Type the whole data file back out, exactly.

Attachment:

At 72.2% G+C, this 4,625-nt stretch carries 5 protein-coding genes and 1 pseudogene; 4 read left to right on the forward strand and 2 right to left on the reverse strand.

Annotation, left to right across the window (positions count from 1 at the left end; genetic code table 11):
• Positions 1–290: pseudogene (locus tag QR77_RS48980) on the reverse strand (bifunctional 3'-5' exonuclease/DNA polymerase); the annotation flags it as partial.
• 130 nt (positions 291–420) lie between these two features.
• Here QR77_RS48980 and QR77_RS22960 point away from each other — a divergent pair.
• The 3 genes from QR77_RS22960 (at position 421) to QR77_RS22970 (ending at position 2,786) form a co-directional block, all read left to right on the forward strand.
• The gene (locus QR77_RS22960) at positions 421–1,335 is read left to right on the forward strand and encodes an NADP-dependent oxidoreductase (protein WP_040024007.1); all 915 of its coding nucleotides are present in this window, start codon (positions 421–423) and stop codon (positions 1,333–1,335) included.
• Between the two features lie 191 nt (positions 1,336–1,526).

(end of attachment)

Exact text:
At 72.2% G+C, this 4,625-nt stretch carries 5 protein-coding genes and 1 pseudogene; 4 read left to right on the forward strand and 2 right to left on the reverse strand.

Annotation, left to right across the window (positions count from 1 at the left end; genetic code table 11):
• Positions 1–290: pseudogene (locus tag QR77_RS48980) on the reverse strand (bifunctional 3'-5' exonuclease/DNA polymerase); the annotation flags it as partial.
• 130 nt (positions 291–420) lie between these two features.
• Here QR77_RS48980 and QR77_RS22960 point away from each other — a divergent pair.
• The 3 genes from QR77_RS22960 (at position 421) to QR77_RS22970 (ending at position 2,786) form a co-directional block, all read left to right on the forward strand.
• The gene (locus QR77_RS22960) at positions 421–1,335 is read left to right on the forward strand and encodes an NADP-dependent oxidoreductase (protein WP_040024007.1); all 915 of its coding nucleotides are present in this window, start codon (positions 421–423) and stop codon (positions 1,333–1,335) included.
• Between the two features lie 191 nt (positions 1,336–1,526).